Still spinning as well, and I set aside my interminable fine spinning of the brilliant red Targhee wool I bought at OFFF last year to ply these two batts together. The yarn came out very well, one batt is dark purples and one was cream with purple and blue, and I think the overall effect is very nice. These batts taught me that I'm not so much fond of spinning chunky things, especially uncontrolled chunky things like mohair locks, although I do think the plied yarn came out well. I still need to wash it, however, as I plied it back when we were still deep into the rainy season.
The last craft for this post is one I did not do myself, but one which I will benefit greatly from - my friend Kristie made me a set of "Unpaper Towels" using the best cheesy Star Trek fabric you've ever seen. The towels are made from terry backed with quilting fabric, serged into squares, and set with snaps so you can roll them up onto a paper towel roll, then use them instead of paper towels. I have used them for a few days and I like them a lot!
Between the nicer weather appearing through the last few weeks and my attempts to increase my step count, I've been taking walks along the waterfront at work during my lunch break. Most days I also take a spindle with me and spin as I walk, garnering several odd looks but no comments as of yet. Such beautiful views are just a small part of why I love to live here.
And then there was this - I had the bottom couple of inches of my hair dyed a rich vibrant purple. I LOVE the effect, it's fantastic, and sadly it has already faded away to a pale lavendar after just four weeks. I'm having it redone this weekend, and will see if there's anything else the stylist can do to help it last longer - I'm already not washing the ends and rinsing them in the shower with as cool water as I can stand. If not, I will probably keep it up until I am ready to cut my hair again, then just trim it all off and go on with my regular golden blonde.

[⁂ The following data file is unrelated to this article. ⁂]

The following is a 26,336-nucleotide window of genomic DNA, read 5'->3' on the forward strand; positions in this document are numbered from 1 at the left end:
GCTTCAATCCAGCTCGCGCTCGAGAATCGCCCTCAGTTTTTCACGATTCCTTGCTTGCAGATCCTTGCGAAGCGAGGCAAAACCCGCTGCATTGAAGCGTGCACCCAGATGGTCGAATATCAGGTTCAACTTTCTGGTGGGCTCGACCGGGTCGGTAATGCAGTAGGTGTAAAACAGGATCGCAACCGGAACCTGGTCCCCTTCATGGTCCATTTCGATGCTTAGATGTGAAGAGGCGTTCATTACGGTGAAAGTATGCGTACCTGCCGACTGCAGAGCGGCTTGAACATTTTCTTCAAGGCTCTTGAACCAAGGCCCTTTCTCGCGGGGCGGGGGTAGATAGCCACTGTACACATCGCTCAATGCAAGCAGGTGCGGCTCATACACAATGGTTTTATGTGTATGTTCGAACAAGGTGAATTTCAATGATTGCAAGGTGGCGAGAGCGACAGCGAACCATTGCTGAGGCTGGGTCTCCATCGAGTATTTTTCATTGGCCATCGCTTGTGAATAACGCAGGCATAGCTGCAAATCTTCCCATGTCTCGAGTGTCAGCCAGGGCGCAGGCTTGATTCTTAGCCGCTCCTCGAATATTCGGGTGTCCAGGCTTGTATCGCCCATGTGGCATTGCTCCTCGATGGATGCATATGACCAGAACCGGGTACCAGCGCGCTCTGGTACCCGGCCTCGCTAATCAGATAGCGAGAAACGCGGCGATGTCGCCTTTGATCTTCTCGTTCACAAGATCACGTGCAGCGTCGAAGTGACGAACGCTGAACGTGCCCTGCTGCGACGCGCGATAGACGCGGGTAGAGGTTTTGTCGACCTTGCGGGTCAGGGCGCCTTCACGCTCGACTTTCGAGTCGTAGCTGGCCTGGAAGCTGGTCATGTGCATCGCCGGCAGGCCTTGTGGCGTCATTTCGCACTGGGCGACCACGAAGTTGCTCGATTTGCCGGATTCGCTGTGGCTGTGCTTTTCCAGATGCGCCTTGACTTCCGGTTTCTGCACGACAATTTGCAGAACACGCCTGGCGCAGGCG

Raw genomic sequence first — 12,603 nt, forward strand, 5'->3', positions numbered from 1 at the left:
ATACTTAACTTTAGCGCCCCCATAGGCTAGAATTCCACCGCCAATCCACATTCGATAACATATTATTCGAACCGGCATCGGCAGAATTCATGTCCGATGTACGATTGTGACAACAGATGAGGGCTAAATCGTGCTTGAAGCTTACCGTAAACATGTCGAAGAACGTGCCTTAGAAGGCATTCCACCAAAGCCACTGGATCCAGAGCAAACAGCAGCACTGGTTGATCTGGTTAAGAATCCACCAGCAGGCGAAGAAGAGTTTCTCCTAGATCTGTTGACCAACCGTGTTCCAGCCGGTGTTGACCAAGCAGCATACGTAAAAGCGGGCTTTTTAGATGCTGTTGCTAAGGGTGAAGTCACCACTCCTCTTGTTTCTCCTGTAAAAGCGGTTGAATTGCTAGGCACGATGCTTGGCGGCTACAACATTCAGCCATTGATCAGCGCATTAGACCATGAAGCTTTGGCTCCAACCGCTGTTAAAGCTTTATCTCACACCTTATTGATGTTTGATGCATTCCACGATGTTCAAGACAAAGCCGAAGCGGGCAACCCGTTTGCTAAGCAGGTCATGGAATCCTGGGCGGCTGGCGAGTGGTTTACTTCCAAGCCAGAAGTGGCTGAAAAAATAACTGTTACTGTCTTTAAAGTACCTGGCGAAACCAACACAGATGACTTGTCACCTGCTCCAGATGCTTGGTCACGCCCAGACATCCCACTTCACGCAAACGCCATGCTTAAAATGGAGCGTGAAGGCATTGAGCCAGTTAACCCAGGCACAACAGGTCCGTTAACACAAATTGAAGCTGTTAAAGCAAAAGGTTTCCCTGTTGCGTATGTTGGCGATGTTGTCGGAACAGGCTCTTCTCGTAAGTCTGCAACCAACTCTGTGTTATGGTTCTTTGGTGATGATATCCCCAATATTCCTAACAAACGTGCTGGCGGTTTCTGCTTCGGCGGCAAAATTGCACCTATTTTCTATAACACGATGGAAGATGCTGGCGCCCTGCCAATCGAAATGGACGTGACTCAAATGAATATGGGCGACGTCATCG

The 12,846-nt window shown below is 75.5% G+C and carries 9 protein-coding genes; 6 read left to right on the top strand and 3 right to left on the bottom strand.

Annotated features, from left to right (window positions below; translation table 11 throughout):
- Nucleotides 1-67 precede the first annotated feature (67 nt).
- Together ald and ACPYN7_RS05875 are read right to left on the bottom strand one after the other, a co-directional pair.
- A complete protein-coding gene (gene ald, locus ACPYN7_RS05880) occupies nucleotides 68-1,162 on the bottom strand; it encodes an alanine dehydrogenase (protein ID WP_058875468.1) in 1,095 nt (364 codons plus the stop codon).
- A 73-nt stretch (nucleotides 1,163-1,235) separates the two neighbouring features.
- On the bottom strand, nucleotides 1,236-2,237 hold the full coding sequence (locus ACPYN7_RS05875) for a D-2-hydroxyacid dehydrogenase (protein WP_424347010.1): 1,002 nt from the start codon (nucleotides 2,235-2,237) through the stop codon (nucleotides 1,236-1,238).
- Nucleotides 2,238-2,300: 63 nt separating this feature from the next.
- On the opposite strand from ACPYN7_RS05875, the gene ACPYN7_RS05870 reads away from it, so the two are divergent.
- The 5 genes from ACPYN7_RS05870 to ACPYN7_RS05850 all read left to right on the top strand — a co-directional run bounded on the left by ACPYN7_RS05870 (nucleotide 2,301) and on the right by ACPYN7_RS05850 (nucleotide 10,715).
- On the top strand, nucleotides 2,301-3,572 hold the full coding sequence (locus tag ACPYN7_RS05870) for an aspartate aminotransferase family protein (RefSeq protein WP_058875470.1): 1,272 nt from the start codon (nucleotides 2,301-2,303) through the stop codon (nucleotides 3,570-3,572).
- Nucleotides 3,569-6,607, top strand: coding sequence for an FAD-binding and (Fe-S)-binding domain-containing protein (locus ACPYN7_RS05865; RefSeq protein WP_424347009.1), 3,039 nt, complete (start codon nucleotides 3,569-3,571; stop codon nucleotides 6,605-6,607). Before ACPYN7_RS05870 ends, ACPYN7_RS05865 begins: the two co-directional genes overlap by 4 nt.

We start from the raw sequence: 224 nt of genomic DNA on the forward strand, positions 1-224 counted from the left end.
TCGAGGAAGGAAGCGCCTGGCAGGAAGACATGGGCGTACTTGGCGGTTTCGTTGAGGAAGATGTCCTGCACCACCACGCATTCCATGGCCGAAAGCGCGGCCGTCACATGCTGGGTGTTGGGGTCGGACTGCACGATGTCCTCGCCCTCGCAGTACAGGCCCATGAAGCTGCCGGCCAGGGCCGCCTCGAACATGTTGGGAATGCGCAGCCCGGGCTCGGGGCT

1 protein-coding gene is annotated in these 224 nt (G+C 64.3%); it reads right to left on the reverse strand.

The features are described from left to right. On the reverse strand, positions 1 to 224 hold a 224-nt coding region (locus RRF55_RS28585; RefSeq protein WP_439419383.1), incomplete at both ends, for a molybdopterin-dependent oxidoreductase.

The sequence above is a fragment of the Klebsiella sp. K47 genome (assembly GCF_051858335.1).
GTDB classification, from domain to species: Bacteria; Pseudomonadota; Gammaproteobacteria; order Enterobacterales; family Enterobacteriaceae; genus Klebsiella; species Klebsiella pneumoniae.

Today marks sixteen days since we said goodbye to Curzon. Last Friday we picked up his ashes (or cremains, as they are called in the industry) from the vet, which was a very difficult thing for me to do. I held him in my lap the whole way home, making Chris drive us, and wished so hard that I was hugging Curzon for real instead. I know that won't happen, but the thought of that keeps hitting me anew every so often and it's like a punch to the gut every time it does. For now the nice cherry box that his remains are in sits on top of one of the dressers in our bedroom, along with the blanket I made him when he recovered from his surgery and his collar. Perhaps it is strange to admit, but I do talk to him even as I hate that he's in that box, and I have hugged the box more than once. It helps, a very tiny bit, and that's all I can do now.
I've also been thinking more and more about the time we had between when we brought Martok home and when Curzon passed, that too-short span of just eleven days. Curzon was so amazing with the puppy for the first few days, and we had such a good time with our photo session on that Saturday. He had a great time at practice on Sunday, even as we realized he'd lost the sight in his right eye. Monday was very difficult, but with more pain meds he seemed back to his old self and we had a good time all week. Saturday was a beautiful day, and the rest I've already talked about. I don't like to append too many human emotions or decisions to animals, but I also do think they are wiser and more perceptive than most people believe. I'm coming to the conclusion that Curzon had been in pain for a while, and when we brought Martok home that was the signal he was waiting for to release himself from that pain. Curzon had that wonderful Saturday where he played, saw lots of people he loved, and had steak for dinner, and I think that was his way of saying goodbye to us all.
It was too soon for me and Chris, and maybe it was even too soon for Curzon. But I could never countenance his bright spirit suffering without hope of respite, and I would not want to hold him here in pain - that's why we had the vet come on that sad day. I can only hope that his spirit will visit me upon occasion, and continue to inspire me in the future.